• This stuck out to me – “One notable point in cycling is the relative lack of rivalry: you can support a team without having loathe all the others and correspondingly you’re open to buying from a range of sponsors rather than boycotting them out of tribal allegiance “your” team.”

      In Scottish football, for instance, support of Rangers and Celtic is so strong that sponsors feared boycott by the other supporters if they sponsored only one. So for years in the 90s and 2000s (and maybe still today, I’m lazy) they shared a kit manufacturer and shirt sponsor.

  7. That was the best post opening!

    Thanks from those who don’t live in Europe and sometimes wonder what all those companies do.

    But it is striking that not many big global brands sponsor cycling teams (bike companies aside). I guess it shows that the sport is still very much a niche thing.

    Again, great and informative post.


    Sergio (a Brazilian in the US)

    • It has nothing to do with living overseas. If you live in Germany, you normally also have no clue what Wanty, Ag2R. QuickStep, Fortuneo etc. do. They are on local markets or very specialised business fields most people never come in touch with.. I learn about most of them also only from INRNG.

  8. Off-topic but I’m still in abject shock that there was a period where the team now known as Lotto NL-Jumbo was, of all things, Team WordPerfect

  9. I wonder why some american teams are racing in Europe when their sponsors dont have any stakes in European Market. Perhaps it’s not just about the sponsors?

    • Any particular team in mind. United Healthcare might have ambitions to get a slice of healthcare in Europe but the bike sponsor and other backers can enjoy the publicity plus the team can test themselves against different opposition, race on more narrow roads etc.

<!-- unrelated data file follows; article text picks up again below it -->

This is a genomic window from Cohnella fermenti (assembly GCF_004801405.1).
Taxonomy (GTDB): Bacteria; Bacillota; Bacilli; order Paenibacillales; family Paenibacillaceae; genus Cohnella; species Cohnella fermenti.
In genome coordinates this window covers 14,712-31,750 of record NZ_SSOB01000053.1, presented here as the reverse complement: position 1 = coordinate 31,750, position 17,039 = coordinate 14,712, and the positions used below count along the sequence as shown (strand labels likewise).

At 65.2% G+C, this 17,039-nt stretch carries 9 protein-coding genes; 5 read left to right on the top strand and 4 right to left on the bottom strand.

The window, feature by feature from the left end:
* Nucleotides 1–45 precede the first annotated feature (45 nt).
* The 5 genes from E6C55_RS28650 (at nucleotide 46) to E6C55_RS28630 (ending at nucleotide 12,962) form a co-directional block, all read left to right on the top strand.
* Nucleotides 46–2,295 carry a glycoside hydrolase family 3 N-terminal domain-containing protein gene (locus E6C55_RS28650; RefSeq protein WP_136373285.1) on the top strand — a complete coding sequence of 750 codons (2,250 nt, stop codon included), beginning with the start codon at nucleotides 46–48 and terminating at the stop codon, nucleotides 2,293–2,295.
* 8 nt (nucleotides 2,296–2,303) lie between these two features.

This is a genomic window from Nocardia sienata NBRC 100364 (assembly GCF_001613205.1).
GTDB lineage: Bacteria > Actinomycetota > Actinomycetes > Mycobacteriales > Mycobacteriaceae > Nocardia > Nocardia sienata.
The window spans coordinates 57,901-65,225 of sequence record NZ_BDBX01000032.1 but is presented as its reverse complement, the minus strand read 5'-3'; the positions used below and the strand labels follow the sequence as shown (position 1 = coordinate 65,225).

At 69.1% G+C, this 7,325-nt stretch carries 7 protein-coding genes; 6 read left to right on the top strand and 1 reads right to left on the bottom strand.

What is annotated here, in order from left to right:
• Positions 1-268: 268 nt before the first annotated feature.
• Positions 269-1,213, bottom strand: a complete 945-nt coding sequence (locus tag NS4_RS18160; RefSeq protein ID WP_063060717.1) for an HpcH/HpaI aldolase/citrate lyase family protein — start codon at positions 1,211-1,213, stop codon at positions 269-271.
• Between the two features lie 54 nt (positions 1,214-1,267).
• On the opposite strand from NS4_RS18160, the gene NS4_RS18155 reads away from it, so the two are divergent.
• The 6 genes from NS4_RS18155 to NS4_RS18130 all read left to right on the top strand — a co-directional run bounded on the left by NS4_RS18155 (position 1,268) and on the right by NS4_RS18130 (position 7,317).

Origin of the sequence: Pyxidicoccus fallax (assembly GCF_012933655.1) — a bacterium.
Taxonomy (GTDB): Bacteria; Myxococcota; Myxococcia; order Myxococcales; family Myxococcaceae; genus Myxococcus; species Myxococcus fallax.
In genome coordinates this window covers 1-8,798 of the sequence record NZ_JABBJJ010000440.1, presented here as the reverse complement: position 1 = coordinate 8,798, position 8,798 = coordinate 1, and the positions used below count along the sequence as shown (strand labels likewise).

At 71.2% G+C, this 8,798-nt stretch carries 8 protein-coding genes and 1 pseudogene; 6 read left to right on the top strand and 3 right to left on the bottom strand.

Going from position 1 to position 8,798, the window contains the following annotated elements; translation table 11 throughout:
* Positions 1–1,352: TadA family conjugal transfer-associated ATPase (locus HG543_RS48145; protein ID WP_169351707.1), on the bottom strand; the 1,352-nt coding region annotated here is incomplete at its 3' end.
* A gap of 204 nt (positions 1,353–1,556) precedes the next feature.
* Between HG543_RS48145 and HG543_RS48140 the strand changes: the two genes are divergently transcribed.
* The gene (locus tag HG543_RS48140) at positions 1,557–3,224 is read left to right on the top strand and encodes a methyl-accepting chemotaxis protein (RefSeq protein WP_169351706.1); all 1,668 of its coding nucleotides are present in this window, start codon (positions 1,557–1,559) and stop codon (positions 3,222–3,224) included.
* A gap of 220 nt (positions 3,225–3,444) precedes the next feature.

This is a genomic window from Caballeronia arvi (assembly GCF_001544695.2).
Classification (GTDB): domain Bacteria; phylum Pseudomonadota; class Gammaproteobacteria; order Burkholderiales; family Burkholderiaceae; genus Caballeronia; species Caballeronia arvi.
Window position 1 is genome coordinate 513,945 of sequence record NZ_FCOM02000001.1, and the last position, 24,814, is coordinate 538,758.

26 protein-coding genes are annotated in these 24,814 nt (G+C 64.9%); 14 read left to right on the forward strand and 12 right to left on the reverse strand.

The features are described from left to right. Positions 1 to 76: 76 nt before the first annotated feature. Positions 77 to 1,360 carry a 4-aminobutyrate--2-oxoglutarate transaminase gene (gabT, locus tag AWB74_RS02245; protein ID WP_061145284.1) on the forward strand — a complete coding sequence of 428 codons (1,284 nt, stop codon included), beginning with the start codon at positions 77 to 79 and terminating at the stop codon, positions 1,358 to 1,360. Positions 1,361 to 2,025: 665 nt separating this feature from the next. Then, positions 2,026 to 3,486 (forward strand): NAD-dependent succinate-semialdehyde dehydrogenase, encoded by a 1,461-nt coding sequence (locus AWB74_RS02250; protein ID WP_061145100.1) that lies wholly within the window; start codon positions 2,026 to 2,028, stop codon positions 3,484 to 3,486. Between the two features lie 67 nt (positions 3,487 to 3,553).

10. I looked at several specialty beer import stores for Kwaremont after their association with the Tour of Flanders, but was unsuccessful.

    I did notice a lot of roadside fans wearing Direct Energie shirts on the Mont du Chat the other day, so clearly the publicity caravan had done its work there.

    • It’s always interesting how people are thrown the clothing and wear it, see how many people in the finish line have yellow LCL hats for example. I suspect if someone came up to you in a mall or a market with a yellow hat you might not even take it, let alone wear it but in the atmosphere of the Tour everyone seems happy to take part in the marketing.

    • I found it in a branch of Plus in Maastricht when I was over there last september. Was excellent drinking for the Classics Season, and the glass is lovely too.